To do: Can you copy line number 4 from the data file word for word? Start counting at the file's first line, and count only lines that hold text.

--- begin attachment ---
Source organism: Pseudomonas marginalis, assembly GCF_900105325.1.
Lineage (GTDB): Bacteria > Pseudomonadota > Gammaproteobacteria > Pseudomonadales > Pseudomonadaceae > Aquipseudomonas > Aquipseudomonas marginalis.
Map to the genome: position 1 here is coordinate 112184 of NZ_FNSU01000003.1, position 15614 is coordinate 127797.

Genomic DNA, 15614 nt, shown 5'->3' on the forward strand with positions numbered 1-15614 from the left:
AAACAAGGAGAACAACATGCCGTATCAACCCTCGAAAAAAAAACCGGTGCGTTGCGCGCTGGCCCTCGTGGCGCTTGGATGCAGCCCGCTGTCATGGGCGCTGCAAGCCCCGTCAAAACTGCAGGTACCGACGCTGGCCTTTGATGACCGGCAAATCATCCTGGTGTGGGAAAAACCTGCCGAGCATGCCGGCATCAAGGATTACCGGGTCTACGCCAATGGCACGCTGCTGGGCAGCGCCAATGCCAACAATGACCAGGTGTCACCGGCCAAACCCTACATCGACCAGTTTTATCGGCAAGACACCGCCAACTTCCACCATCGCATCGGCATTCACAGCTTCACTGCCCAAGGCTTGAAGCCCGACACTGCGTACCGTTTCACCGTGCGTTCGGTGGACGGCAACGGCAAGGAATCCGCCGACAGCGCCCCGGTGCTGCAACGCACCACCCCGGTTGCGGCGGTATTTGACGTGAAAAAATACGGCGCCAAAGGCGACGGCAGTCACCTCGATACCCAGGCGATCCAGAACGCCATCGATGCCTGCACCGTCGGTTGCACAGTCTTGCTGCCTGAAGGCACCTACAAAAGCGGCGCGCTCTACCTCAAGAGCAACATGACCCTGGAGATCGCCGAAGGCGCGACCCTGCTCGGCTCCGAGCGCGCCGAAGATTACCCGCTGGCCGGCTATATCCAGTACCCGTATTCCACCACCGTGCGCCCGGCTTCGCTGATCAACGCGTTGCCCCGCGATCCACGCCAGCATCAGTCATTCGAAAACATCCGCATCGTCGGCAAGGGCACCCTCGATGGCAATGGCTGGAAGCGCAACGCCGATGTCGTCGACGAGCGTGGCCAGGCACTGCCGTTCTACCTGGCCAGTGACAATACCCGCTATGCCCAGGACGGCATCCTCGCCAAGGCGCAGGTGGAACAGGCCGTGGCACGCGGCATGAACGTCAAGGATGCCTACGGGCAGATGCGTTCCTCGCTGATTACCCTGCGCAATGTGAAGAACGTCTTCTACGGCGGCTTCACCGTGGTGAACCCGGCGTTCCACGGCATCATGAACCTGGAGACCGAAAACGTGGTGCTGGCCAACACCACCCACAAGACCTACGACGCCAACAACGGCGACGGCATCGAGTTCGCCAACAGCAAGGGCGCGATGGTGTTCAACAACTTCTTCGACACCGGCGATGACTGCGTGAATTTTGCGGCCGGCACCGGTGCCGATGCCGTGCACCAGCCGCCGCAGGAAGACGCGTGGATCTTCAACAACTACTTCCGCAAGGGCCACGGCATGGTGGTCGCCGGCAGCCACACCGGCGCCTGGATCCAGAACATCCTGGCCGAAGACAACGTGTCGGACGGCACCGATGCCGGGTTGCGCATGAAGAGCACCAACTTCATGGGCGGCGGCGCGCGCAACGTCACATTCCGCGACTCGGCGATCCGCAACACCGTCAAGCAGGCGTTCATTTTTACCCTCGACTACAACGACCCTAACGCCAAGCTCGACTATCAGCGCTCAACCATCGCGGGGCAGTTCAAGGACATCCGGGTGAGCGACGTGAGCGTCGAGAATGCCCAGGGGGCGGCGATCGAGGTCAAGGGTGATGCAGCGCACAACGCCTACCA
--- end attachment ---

Genomic DNA, 15614 nt, shown 5'->3' on the forward strand with positions numbered 1-15614 from the left: